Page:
Solar freakin’ roadways? Why the future of this technology may not be so bright
The Conversation, 18 December 2015
When we are not driving, cycling, or walking on it, a road is just a waste of space, right? Not if it is a solar road! What a perfect combination. When it’s exposed to the sun, the road is generating clean electricity, mitigating our production of CO₂, and hence our impact on global warming.
The American Solar “freakin” Roadways is an internet phenomenon raising over US$2 million in crowd funding. They have an attractive marketing campaign and make compelling arguments for their technology. Also, the Dutch SolaRoad project has produced a 100m cycleway pilot project, which demonstrates the technical feasibility for light traffic.
Are we seeing a tipping point where the explosion in solar growth is now going to be cross-pollinated to parts of our road networks? Not likely with the concepts above.
These projects are based on PV modules made of cells and a cover glass about a centimetre thick. Without a complete technological change, it will remain a niche industry without significant impact.
Reason 1: Price
Per square metre, bitumen/asphalt roads are cheaper (around $5/m²) than centimetre thick slabs of toughened glass (around $15-20/m²), and this will not change. Asphalt is a mixture of waste products from the refining of oil, and fine gravel or aggregate. Glass, on the other hand, is formed by melting silica, and is energy intensive to produce.
Perhaps recycled glass could be used instead of refining new silica, but with a big performance hit. A centimetre of solar glass will transmit 91% of usable light; typical recycled glass will transmit only 35% (you can perform this calculation here, by comparing transmission of a centimetre thick glass substrate of green sodalime and low-fe glass).
The energy requirement of making thick solar glass is far higher than that of the glass used in standard rooftop PV. So, no matter the innovation, it will be considerably more expensive than the status quo. Does the energy generated form a solar road make up for this cost, not when you compare it to building a road and installing rooftop PV separately.
Reason 2: Performance
Roads are not orientated to face the sun. At best this is a 20% loss from traditional rooftop PV installations (see the Desert Knowledge Solar’s solar clock’s yearly performance, comparing the flat orientated system 16b to the north orientated system 16a), but it could far higher.
For example, most roads are at ground level and are easily shaded, meaning they cannot take advantage of most of the sun’s usable energy (i.e. direct sunlight). And as roads are prone to collecting dirt, this would further shade the modules.
PV panels work best when they are cool; this is why their backing is typically exposed for ventilation. It is likely that solar roads would operate at higher temperatures, further reducing their performance.
Simply put, a solar panel on a roof will perform far better than a solar road.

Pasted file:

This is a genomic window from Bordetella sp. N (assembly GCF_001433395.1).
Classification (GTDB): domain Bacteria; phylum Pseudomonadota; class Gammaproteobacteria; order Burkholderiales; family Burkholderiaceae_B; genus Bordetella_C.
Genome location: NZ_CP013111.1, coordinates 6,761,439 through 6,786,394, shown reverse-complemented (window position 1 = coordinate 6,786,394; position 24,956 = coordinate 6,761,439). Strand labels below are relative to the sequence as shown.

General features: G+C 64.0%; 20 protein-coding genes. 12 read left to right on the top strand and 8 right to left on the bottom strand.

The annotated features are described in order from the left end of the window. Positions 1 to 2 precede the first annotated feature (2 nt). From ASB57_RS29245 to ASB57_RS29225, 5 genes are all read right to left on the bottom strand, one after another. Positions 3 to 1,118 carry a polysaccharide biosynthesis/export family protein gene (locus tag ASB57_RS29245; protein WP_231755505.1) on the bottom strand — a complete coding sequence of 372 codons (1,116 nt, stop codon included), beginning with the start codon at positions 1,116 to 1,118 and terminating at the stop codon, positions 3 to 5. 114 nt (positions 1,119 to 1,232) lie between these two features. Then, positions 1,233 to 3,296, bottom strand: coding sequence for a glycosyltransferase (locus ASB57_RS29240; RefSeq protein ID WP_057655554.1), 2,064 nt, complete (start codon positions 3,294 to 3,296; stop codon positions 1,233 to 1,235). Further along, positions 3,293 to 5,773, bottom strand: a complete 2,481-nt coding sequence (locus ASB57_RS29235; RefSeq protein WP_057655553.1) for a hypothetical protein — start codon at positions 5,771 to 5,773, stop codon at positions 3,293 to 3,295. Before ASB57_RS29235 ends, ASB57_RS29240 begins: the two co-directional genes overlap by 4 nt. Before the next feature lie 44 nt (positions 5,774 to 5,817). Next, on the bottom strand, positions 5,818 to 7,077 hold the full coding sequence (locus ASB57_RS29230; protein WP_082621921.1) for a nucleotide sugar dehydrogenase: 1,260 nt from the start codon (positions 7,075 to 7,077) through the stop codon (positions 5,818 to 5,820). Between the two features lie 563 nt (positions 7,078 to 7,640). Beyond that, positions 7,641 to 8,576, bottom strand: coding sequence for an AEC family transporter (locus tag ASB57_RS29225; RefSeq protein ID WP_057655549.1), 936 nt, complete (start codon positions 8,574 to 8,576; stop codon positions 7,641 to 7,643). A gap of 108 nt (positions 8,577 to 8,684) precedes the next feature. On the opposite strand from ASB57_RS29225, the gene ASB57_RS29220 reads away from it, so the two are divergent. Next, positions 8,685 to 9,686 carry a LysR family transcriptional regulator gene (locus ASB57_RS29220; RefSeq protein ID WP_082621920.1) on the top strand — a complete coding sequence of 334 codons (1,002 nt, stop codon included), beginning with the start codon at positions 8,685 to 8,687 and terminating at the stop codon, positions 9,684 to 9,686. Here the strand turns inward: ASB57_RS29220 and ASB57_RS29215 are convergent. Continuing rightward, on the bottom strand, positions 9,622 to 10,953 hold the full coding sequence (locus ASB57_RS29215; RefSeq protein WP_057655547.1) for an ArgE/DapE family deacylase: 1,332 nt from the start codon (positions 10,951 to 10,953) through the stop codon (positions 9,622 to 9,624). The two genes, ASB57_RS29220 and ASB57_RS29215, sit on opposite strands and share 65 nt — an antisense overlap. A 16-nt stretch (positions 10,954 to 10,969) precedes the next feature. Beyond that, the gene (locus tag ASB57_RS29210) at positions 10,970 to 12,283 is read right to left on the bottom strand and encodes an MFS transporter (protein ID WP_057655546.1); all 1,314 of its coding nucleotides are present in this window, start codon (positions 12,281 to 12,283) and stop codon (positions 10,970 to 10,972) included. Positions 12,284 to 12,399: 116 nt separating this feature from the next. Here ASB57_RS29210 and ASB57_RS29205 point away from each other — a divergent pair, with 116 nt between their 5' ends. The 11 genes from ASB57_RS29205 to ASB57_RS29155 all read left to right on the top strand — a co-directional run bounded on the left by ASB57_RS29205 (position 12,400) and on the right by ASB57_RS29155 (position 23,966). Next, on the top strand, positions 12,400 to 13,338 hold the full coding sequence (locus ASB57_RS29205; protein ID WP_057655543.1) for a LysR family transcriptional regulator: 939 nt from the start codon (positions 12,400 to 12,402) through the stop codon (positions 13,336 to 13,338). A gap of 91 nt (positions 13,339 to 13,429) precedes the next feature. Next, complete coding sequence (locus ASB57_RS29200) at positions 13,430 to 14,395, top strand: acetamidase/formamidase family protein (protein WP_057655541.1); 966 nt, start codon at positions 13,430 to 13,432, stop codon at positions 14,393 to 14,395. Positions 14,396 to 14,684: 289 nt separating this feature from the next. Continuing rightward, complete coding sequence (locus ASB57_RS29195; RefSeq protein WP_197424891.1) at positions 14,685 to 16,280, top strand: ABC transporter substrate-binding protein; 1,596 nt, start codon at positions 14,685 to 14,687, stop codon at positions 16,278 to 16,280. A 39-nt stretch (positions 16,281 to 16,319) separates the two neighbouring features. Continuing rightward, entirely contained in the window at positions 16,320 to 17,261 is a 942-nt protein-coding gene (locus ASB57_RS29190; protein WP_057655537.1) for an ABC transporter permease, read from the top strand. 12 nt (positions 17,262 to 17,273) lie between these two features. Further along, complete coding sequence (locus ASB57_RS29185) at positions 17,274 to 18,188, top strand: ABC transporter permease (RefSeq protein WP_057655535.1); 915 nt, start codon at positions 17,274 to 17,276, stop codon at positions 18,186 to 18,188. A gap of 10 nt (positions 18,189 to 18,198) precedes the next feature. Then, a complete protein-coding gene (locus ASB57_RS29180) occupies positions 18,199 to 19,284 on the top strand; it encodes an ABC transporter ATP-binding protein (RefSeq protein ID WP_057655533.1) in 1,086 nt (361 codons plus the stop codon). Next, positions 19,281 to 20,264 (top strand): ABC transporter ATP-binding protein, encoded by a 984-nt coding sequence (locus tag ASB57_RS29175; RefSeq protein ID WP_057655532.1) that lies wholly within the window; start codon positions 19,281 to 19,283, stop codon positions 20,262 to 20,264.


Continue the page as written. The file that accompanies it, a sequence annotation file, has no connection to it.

Reason 3: Safety
Imagine driving on a smooth glass surface, in the rain.
Road surfaces wear with use. As asphalt roads wear, layers of the fine gravel are removed, exposing further layers of rough gravel/aggregate, maintaining the surface consistency and grip.
Conversely, glass is a malleable network of homogenous material. Hence over time it wears smooth. Because of these material properties, even if the glass road surface were given a textured pattern to provide traction, it would eventually be worn away.
For real applications, where vehicles are driving over it in all weather conditions, solar roads with glass covers will not provide sufficient traction to ensure the safety of its users.
Why we need to rethink this technology
Reasons 1 and 3 are deal breakers. The key requirement of a road is that it safely and cost-effectively provides a pathway for vehicles to transport the people and materials we need to run the economy and our everyday lives. Reason 2 is important as the perceived benefit of these roads is often overstated. Sure, solar is very cost effective when compared with conventional generation in many parts of the world.
Where solar is cost effective, it is: well set up (orientation, shading, ventilation, and so on), not required to be a structural element (hence a standard module is sufficient), not displacing economic assets, and there is an electricity demand it can directly supplement.
These conditions are often well met by rooftop solar systems and small scale solar farms, they are not well met by most roadways. For solar roadways to be effective, it needs a complete technological rethink. A solution may exist, but it probably isn’t solar electric. Perhaps solar chemical reactions will come to the rescue, inspired, for example, by air cleaning pavements. For now, a road that is covered by a roof that supports solar panels, or perhaps roads that are simply lined with solar panels could suffice.
Of course, it is important to explore all alternatives for green electricity generation. But let’s not allow our excitement for a technology that appears far from viable on a large scale detract from the fact that rooftop PV is fast becoming the cheapest method of generating electricity.